Decades of research have highlighted the damaging effects of disadvantaged neighborhood contexts on later health outcomes, including youth antisocial behaviors (ASB) such as assault, theft, and vandalism. Although few would now contest the behavioral sequelae of neighborhood disadvantage, the mechanism(s) driving these effects are as yet unclear. Studies linking youth ASB to alterations in the function, structure, and connectivity of affect- and cognitive control-related neural regions represent a very promising possibility, since these same neural processes appear to be altered by chronically stressful experiences including disadvantage. Although potentially quite consequential, conclusions regarding the `biological embedding of disadvantage' as a pathway to ASB remain uncertain, as we have yet to either identify the specific neural mechanisms through which neighborhood disadvantage increases youth ASB or to illuminate how disadvantage alters these particular neural pathways. The current R01 application aims to do just this. We will first identify the neural regulatory control architecture (RCA) associated with both youth ASB and neighborhood disadvantage. We will then leverage the genetically-informed nature of our one-of-a-kind at-risk, longitudinal twin study to illuminate both the genetic and environmental origins of RCA and the ways in which these influences are altered by neighborhood disadvantage, both concurrently and over time. For our final set of analyses, we will explore specific proximal processes through which neighborhood disadvantage might affect neural RCA (i.e., toxicant exposure and parenting). The proposed study is thus ideally positioned to not only identify the specific neural pathways through which neighborhood disadvantage affects youth outcomes, but also to meaningfully evaluate how neighborhood disadvantage affects the developing brain. This genetically-informed developmental neuroscience approach should fundamentally advance our understanding of both the neural pathways leading to the emergence of youth ASB, and the mechanisms through which neighborhood disadvantage undermines positive development.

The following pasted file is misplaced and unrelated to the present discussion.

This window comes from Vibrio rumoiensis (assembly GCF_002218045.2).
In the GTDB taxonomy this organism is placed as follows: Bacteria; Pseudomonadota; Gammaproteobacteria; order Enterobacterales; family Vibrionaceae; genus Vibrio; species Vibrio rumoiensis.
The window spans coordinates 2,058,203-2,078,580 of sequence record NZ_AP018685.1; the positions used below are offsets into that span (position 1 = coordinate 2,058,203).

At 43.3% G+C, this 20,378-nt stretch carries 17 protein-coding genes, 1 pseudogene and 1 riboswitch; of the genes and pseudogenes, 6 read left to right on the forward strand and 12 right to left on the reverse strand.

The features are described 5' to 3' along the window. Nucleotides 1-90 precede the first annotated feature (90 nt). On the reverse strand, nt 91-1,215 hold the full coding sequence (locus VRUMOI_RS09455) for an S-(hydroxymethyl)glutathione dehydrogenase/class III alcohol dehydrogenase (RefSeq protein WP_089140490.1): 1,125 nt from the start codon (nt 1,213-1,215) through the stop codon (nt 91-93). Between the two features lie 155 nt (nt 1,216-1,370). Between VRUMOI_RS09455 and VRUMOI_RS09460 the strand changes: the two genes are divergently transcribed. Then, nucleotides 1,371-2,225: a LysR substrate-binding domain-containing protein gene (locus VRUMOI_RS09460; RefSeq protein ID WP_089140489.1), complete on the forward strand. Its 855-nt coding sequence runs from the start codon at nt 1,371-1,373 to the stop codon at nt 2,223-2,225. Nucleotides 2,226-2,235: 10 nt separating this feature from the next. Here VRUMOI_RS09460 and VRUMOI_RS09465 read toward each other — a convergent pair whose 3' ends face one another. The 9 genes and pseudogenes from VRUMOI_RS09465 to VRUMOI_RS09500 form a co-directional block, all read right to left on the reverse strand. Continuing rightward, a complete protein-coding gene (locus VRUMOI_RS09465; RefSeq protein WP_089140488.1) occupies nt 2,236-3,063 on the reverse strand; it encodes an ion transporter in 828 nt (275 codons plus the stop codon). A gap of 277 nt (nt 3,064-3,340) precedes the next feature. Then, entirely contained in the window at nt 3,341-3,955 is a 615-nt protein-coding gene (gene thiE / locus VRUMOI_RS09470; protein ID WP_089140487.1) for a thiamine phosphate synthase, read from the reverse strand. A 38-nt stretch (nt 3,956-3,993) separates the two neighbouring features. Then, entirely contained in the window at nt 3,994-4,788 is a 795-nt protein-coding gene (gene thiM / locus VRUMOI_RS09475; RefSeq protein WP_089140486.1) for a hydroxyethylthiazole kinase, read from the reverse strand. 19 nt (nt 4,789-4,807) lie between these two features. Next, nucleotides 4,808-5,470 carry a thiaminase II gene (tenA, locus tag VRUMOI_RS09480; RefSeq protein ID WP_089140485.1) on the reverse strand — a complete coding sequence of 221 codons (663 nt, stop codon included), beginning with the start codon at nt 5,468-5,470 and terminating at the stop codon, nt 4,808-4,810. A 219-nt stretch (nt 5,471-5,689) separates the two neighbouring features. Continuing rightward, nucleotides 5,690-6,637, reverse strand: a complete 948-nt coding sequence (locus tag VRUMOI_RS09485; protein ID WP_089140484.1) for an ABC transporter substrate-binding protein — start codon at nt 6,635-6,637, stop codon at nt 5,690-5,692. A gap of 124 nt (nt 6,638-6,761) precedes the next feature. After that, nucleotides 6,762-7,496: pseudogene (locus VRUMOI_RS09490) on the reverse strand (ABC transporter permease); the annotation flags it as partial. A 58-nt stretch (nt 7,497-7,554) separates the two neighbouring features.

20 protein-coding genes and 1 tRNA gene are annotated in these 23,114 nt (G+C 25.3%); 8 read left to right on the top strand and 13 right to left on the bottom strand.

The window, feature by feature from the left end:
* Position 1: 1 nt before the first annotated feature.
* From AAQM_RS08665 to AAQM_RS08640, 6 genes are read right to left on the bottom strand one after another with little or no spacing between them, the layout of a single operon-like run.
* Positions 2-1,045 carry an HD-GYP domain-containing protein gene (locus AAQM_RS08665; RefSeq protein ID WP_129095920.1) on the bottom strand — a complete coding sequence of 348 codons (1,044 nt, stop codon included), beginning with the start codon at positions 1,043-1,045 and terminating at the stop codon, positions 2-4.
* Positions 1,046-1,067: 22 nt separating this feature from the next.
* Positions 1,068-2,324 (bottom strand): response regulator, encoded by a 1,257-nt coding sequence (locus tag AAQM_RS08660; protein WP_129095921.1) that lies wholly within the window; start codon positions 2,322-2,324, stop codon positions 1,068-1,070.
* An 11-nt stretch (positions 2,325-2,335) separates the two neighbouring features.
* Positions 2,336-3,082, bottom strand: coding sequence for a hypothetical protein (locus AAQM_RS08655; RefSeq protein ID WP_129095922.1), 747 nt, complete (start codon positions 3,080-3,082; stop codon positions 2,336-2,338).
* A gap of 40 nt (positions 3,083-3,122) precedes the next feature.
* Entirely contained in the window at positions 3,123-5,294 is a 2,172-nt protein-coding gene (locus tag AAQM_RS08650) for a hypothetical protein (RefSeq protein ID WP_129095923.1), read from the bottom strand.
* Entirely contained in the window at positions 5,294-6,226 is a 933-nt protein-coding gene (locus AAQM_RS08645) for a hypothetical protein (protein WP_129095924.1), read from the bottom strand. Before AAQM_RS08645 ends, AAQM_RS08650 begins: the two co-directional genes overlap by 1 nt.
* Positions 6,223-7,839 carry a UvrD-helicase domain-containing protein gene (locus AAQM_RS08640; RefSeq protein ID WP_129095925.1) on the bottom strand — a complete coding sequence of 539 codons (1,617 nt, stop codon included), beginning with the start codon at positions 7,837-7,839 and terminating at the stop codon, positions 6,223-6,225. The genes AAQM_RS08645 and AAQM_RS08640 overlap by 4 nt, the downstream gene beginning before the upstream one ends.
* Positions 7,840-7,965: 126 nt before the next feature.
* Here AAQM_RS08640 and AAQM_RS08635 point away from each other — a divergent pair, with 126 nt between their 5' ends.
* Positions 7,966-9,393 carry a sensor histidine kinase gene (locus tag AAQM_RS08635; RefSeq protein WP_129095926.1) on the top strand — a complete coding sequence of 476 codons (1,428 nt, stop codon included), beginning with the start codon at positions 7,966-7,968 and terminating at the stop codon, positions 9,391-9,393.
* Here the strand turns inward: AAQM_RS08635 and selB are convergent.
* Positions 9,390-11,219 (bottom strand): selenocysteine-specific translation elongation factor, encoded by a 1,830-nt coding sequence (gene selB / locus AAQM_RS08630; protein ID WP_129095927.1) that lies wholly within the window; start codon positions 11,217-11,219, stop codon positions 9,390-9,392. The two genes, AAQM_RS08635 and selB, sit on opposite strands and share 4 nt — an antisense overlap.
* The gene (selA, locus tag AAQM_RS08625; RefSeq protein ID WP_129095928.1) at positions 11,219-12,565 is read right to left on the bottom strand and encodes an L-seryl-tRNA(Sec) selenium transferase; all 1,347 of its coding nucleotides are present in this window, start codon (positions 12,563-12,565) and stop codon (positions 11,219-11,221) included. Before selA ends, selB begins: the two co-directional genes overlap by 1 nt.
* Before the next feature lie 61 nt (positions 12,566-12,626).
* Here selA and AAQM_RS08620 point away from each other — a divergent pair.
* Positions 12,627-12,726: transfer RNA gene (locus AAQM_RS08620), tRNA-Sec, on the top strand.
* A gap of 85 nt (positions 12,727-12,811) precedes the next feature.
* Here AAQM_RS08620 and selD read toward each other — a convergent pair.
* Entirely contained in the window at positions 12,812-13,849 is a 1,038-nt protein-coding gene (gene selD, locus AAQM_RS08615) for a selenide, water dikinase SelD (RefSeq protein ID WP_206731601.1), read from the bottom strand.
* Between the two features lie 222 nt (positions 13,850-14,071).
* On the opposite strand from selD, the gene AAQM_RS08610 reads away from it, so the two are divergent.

The proposed R01 will illuminate, for the very first time, the etiologic processes through which disadvantaged neighborhood contexts shape the developing brain and increase developmental risk for youth antisocial behavior.